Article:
STATE—Although Gov. Jon Corzine is locked in a tough re-election campaign against former U.S. Attorney Christopher Christie, the incumbent has done nothing to please environmentalists that have refused to endorse the Democrat and are instead encouraging voters to cast their ballot for independent Christopher Daggett, a former Environmental Protection Agency official with virtually no chance of winning.
On the contrary, Corzine remains hostile to environmental protection.
Environmental protection, the rights of citizens, and even local government authority over land use planning could be swept aside by a package of 12 development bills being rushed through the Legislature, of which five have already been signed into law by Corzine.
A group of developer special interests behind the Corzine agenda is working to steamroll bills to undermine environmental protections and planning across the state during the post-election lame duck session.
Corzine’s dismal record has not been strongly challenged in the Legislature, prompting the Sierra Club to endorse only 32 Assembly candidates from among the 160 seats that will be filled by voters on Nov. 3. Twenty-eight incumbents and four challengers are among the 24 Democrats and 8 Republicans backed by the group.
Last year, Corzine signed legislation sponsored by Assemblyman Joseph Cryan known as the Permit Extension Act.
“Disguised as a fix to a short-term problem, the Permit Extension Act is a long-term giveaway to New Jersey’s developer lobby,” said Sierra Club of New Jersey Director Jeff Tittel. “In essence, this would mean that the Bush Administration, with its atrocious environmental record, would be more protective of the environment than the New Jersey legislature.”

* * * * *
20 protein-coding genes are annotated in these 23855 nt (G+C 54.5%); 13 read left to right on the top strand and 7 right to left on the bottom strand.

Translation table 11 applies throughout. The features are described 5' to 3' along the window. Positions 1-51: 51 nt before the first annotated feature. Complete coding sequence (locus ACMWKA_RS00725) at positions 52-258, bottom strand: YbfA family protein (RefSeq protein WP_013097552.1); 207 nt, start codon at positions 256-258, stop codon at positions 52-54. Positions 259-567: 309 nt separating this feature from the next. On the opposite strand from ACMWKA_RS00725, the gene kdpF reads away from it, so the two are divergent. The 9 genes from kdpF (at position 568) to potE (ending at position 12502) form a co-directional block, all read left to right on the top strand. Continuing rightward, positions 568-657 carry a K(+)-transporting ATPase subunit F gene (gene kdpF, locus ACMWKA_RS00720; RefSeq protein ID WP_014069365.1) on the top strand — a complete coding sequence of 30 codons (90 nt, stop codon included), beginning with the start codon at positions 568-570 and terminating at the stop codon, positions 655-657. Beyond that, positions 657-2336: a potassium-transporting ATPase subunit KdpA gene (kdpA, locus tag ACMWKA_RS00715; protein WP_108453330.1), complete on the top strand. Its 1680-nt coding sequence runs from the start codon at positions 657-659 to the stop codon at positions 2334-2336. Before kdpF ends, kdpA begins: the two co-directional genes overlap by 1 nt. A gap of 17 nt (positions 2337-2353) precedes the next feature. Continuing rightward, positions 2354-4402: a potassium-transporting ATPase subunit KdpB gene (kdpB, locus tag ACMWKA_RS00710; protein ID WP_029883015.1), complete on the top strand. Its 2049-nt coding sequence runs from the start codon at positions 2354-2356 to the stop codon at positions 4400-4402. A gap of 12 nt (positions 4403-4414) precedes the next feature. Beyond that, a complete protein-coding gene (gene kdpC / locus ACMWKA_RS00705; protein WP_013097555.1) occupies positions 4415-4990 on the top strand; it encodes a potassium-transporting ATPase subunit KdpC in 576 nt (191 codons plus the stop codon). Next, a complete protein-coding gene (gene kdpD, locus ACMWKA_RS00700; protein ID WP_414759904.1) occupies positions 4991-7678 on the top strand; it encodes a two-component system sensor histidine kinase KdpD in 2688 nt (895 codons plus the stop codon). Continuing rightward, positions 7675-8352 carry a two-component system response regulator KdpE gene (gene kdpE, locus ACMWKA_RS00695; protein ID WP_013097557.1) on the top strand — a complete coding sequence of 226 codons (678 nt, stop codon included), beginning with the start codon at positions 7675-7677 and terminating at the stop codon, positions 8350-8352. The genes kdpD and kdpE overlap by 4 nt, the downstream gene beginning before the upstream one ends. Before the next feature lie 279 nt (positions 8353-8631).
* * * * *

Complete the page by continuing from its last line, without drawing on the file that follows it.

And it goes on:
Cryan, a top Corzine ally whose campaign funds have received large donations from developers and polluters, defended the measure saying, “Without this relief, it could cost business tens of millions of dollars for re-permitting.”
“Developers and their cronies will have the power to stop environmental protections, to force towns to accept development, and to stop the preservation of open space – all without any meaningful public input,” said Sierra Club of New Jersey Director Jeff Tittel. “This bill is the COAH (state Council on Affordable Housing) on steroids and will create a developer dictatorship.”
Another bill supported by Corzine will replace state Department of Environmental Protection professionals who clean up toxic sites with licensed contractors employed by polluters.
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